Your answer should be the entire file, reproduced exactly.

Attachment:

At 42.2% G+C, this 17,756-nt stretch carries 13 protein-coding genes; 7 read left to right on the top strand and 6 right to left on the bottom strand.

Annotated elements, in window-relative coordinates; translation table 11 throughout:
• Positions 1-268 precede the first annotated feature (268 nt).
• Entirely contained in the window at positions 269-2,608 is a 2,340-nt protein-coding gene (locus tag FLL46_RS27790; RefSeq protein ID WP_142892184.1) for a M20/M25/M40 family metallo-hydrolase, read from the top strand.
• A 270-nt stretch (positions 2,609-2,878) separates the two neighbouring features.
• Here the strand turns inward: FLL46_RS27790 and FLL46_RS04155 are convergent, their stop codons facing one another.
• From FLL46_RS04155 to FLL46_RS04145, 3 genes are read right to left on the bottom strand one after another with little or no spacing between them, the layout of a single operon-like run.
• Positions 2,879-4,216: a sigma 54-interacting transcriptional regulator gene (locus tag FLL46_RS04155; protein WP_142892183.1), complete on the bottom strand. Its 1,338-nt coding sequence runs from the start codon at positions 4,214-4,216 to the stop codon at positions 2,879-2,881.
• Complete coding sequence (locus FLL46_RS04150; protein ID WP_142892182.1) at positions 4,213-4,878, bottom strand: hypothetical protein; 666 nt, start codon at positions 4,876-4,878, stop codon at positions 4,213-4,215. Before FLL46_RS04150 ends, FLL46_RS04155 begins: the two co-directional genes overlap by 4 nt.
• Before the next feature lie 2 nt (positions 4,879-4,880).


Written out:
At 42.2% G+C, this 17,756-nt stretch carries 13 protein-coding genes; 7 read left to right on the top strand and 6 right to left on the bottom strand.

Annotated elements, in window-relative coordinates; translation table 11 throughout:
• Positions 1-268 precede the first annotated feature (268 nt).
• Entirely contained in the window at positions 269-2,608 is a 2,340-nt protein-coding gene (locus tag FLL46_RS27790; RefSeq protein ID WP_142892184.1) for a M20/M25/M40 family metallo-hydrolase, read from the top strand.
• A 270-nt stretch (positions 2,609-2,878) separates the two neighbouring features.
• Here the strand turns inward: FLL46_RS27790 and FLL46_RS04155 are convergent, their stop codons facing one another.
• From FLL46_RS04155 to FLL46_RS04145, 3 genes are read right to left on the bottom strand one after another with little or no spacing between them, the layout of a single operon-like run.
• Positions 2,879-4,216: a sigma 54-interacting transcriptional regulator gene (locus tag FLL46_RS04155; protein WP_142892183.1), complete on the bottom strand. Its 1,338-nt coding sequence runs from the start codon at positions 4,214-4,216 to the stop codon at positions 2,879-2,881.
• Complete coding sequence (locus FLL46_RS04150; protein ID WP_142892182.1) at positions 4,213-4,878, bottom strand: hypothetical protein; 666 nt, start codon at positions 4,876-4,878, stop codon at positions 4,213-4,215. Before FLL46_RS04150 ends, FLL46_RS04155 begins: the two co-directional genes overlap by 4 nt.
• Before the next feature lie 2 nt (positions 4,879-4,880).